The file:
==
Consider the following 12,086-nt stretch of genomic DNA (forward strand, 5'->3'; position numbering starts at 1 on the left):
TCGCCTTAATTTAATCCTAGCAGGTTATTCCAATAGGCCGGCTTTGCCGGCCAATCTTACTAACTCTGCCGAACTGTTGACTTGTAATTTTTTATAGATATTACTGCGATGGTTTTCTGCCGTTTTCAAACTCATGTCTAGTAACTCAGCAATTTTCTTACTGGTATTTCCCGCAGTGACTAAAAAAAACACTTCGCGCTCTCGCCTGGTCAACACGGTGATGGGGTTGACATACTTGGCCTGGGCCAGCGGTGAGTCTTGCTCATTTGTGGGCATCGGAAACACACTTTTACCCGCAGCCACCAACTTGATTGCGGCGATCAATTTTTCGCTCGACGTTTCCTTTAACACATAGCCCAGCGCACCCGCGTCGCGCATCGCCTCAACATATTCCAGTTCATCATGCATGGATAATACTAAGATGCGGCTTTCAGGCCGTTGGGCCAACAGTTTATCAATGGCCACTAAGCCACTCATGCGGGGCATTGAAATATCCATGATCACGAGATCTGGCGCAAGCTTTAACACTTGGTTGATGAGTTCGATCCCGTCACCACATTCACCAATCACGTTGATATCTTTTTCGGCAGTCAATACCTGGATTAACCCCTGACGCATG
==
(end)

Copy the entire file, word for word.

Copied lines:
Consider the following 12,086-nt stretch of genomic DNA (forward strand, 5'->3'; position numbering starts at 1 on the left):
TCGCCTTAATTTAATCCTAGCAGGTTATTCCAATAGGCCGGCTTTGCCGGCCAATCTTACTAACTCTGCCGAACTGTTGACTTGTAATTTTTTATAGATATTACTGCGATGGTTTTCTGCCGTTTTCAAACTCATGTCTAGTAACTCAGCAATTTTCTTACTGGTATTTCCCGCAGTGACTAAAAAAAACACTTCGCGCTCTCGCCTGGTCAACACGGTGATGGGGTTGACATACTTGGCCTGGGCCAGCGGTGAGTCTTGCTCATTTGTGGGCATCGGAAACACACTTTTACCCGCAGCCACCAACTTGATTGCGGCGATCAATTTTTCGCTCGACGTTTCCTTTAACACATAGCCCAGCGCACCCGCGTCGCGCATCGCCTCAACATATTCCAGTTCATCATGCATGGATAATACTAAGATGCGGCTTTCAGGCCGTTGGGCCAACAGTTTATCAATGGCCACTAAGCCACTCATGCGGGGCATTGAAATATCCATGATCACGAGATCTGGCGCAAGCTTTAACACTTGGTTGATGAGTTCGATCCCGTCACCACATTCACCAATCACGTTGATATCTTTTTCGGCAGTCAATACCTGGATTAACCCCTGACGCATG